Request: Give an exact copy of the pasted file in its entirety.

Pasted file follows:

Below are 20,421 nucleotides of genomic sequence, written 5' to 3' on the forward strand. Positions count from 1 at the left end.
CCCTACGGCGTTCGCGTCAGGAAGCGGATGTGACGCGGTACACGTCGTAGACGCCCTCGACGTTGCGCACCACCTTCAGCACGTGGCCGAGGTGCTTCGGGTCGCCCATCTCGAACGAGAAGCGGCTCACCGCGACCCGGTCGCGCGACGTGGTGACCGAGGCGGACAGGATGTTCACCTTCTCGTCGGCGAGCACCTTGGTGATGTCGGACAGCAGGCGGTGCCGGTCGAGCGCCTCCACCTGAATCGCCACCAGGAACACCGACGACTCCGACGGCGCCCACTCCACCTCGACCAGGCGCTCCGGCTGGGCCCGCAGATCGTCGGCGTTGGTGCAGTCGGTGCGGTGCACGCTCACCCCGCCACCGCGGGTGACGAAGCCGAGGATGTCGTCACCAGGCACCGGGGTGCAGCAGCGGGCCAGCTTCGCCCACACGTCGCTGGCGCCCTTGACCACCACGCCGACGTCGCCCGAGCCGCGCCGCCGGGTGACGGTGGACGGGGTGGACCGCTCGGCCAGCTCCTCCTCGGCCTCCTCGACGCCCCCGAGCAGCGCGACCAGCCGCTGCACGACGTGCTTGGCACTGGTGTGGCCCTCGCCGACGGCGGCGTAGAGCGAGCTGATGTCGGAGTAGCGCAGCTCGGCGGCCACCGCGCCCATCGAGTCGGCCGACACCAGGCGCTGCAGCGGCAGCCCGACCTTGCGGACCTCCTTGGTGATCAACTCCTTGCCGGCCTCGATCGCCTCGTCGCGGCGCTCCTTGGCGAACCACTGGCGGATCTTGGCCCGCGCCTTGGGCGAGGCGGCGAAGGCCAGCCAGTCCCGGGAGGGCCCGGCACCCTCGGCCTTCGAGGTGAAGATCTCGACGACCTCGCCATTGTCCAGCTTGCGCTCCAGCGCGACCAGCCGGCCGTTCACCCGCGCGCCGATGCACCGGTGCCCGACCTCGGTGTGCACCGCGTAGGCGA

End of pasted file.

Below are 20,421 nucleotides of genomic sequence, written 5' to 3' on the forward strand. Positions count from 1 at the left end.
CCCTACGGCGTTCGCGTCAGGAAGCGGATGTGACGCGGTACACGTCGTAGACGCCCTCGACGTTGCGCACCACCTTCAGCACGTGGCCGAGGTGCTTCGGGTCGCCCATCTCGAACGAGAAGCGGCTCACCGCGACCCGGTCGCGCGACGTGGTGACCGAGGCGGACAGGATGTTCACCTTCTCGTCGGCGAGCACCTTGGTGATGTCGGACAGCAGGCGGTGCCGGTCGAGCGCCTCCACCTGAATCGCCACCAGGAACACCGACGACTCCGACGGCGCCCACTCCACCTCGACCAGGCGCTCCGGCTGGGCCCGCAGATCGTCGGCGTTGGTGCAGTCGGTGCGGTGCACGCTCACCCCGCCACCGCGGGTGACGAAGCCGAGGATGTCGTCACCAGGCACCGGGGTGCAGCAGCGGGCCAGCTTCGCCCACACGTCGCTGGCGCCCTTGACCACCACGCCGACGTCGCCCGAGCCGCGCCGCCGGGTGACGGTGGACGGGGTGGACCGCTCGGCCAGCTCCTCCTCGGCCTCCTCGACGCCCCCGAGCAGCGCGACCAGCCGCTGCACGACGTGCTTGGCACTGGTGTGGCCCTCGCCGACGGCGGCGTAGAGCGAGCTGATGTCGGAGTAGCGCAGCTCGGCGGCCACCGCGCCCATCGAGTCGGCCGACACCAGGCGCTGCAGCGGCAGCCCGACCTTGCGGACCTCCTTGGTGATCAACTCCTTGCCGGCCTCGATCGCCTCGTCGCGGCGCTCCTTGGCGAACCACTGGCGGATCTTGGCCCGCGCCTTGGGCGAGGCGGCGAAGGCCAGCCAGTCCCGGGAGGGCCCGGCACCCTCGGCCTTCGAGGTGAAGATCTCGACGACCTCGCCATTGTCCAGCTTGCGCTCCAGCGCGACCAGCCGGCCGTTCACCCGCGCGCCGATGCACCGGTGCCCGACCTCGGTGTGCACCGCGTAGGCGA